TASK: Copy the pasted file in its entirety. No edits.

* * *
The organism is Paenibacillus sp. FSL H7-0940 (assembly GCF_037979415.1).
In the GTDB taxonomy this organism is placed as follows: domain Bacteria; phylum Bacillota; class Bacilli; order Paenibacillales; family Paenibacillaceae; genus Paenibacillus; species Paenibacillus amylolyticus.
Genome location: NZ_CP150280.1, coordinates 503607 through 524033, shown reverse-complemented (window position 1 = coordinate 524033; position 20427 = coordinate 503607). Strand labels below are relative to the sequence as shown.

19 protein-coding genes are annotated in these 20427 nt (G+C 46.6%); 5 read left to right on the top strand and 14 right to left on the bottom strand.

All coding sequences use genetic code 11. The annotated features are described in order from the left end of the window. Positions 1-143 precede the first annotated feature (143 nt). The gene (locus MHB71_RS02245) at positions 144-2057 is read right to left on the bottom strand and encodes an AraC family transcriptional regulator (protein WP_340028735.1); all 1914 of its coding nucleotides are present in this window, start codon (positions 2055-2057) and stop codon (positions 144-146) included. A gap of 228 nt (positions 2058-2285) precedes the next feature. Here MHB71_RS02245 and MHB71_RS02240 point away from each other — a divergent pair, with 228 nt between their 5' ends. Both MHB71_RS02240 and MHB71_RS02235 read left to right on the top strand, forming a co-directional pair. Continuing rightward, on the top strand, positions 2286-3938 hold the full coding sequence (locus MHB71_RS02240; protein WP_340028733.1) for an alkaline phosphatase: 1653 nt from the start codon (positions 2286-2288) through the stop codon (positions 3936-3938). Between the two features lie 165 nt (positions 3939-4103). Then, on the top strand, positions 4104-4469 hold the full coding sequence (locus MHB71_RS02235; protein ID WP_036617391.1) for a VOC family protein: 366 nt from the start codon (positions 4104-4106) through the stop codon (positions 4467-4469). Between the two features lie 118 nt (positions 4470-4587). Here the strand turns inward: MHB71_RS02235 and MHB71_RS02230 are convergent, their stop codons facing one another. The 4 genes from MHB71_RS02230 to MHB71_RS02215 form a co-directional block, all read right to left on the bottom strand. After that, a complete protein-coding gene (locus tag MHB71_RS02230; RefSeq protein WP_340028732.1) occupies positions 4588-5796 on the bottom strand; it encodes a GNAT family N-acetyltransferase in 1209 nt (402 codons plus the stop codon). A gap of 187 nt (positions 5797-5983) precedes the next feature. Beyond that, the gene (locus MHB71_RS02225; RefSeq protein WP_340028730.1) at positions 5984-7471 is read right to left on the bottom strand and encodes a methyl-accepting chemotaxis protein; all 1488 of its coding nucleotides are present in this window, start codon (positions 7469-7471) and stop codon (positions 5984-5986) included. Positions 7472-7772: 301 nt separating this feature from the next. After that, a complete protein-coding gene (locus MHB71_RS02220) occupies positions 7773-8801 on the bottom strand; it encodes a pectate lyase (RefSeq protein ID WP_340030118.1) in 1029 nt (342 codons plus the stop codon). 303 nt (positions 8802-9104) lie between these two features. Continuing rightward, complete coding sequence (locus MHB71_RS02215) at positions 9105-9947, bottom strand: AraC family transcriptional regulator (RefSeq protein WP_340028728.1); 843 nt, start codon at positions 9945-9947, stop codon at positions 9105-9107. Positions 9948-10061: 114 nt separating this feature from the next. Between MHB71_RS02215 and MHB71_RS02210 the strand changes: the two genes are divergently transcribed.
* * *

The organism is Paenibacillus sp. FSL H7-0940 (assembly GCF_037979415.1).
In the GTDB taxonomy this organism is placed as follows: domain Bacteria; phylum Bacillota; class Bacilli; order Paenibacillales; family Paenibacillaceae; genus Paenibacillus; species Paenibacillus amylolyticus.
Genome location: NZ_CP150280.1, coordinates 503607 through 524033, shown reverse-complemented (window position 1 = coordinate 524033; position 20427 = coordinate 503607). Strand labels below are relative to the sequence as shown.

19 protein-coding genes are annotated in these 20427 nt (G+C 46.6%); 5 read left to right on the top strand and 14 right to left on the bottom strand.

All coding sequences use genetic code 11. The annotated features are described in order from the left end of the window. Positions 1-143 precede the first annotated feature (143 nt). The gene (locus MHB71_RS02245) at positions 144-2057 is read right to left on the bottom strand and encodes an AraC family transcriptional regulator (protein WP_340028735.1); all 1914 of its coding nucleotides are present in this window, start codon (positions 2055-2057) and stop codon (positions 144-146) included. A gap of 228 nt (positions 2058-2285) precedes the next feature. Here MHB71_RS02245 and MHB71_RS02240 point away from each other — a divergent pair, with 228 nt between their 5' ends. Both MHB71_RS02240 and MHB71_RS02235 read left to right on the top strand, forming a co-directional pair. Continuing rightward, on the top strand, positions 2286-3938 hold the full coding sequence (locus MHB71_RS02240; protein WP_340028733.1) for an alkaline phosphatase: 1653 nt from the start codon (positions 2286-2288) through the stop codon (positions 3936-3938). Between the two features lie 165 nt (positions 3939-4103). Then, on the top strand, positions 4104-4469 hold the full coding sequence (locus MHB71_RS02235; protein ID WP_036617391.1) for a VOC family protein: 366 nt from the start codon (positions 4104-4106) through the stop codon (positions 4467-4469). Between the two features lie 118 nt (positions 4470-4587). Here the strand turns inward: MHB71_RS02235 and MHB71_RS02230 are convergent, their stop codons facing one another. The 4 genes from MHB71_RS02230 to MHB71_RS02215 form a co-directional block, all read right to left on the bottom strand. After that, a complete protein-coding gene (locus tag MHB71_RS02230; RefSeq protein WP_340028732.1) occupies positions 4588-5796 on the bottom strand; it encodes a GNAT family N-acetyltransferase in 1209 nt (402 codons plus the stop codon). A gap of 187 nt (positions 5797-5983) precedes the next feature. Beyond that, the gene (locus MHB71_RS02225; RefSeq protein WP_340028730.1) at positions 5984-7471 is read right to left on the bottom strand and encodes a methyl-accepting chemotaxis protein; all 1488 of its coding nucleotides are present in this window, start codon (positions 7469-7471) and stop codon (positions 5984-5986) included. Positions 7472-7772: 301 nt separating this feature from the next. After that, a complete protein-coding gene (locus MHB71_RS02220) occupies positions 7773-8801 on the bottom strand; it encodes a pectate lyase (RefSeq protein ID WP_340030118.1) in 1029 nt (342 codons plus the stop codon). 303 nt (positions 8802-9104) lie between these two features. Continuing rightward, complete coding sequence (locus MHB71_RS02215) at positions 9105-9947, bottom strand: AraC family transcriptional regulator (RefSeq protein WP_340028728.1); 843 nt, start codon at positions 9945-9947, stop codon at positions 9105-9107. Positions 9948-10061: 114 nt separating this feature from the next. Between MHB71_RS02215 and MHB71_RS02210 the strand changes: the two genes are divergently transcribed.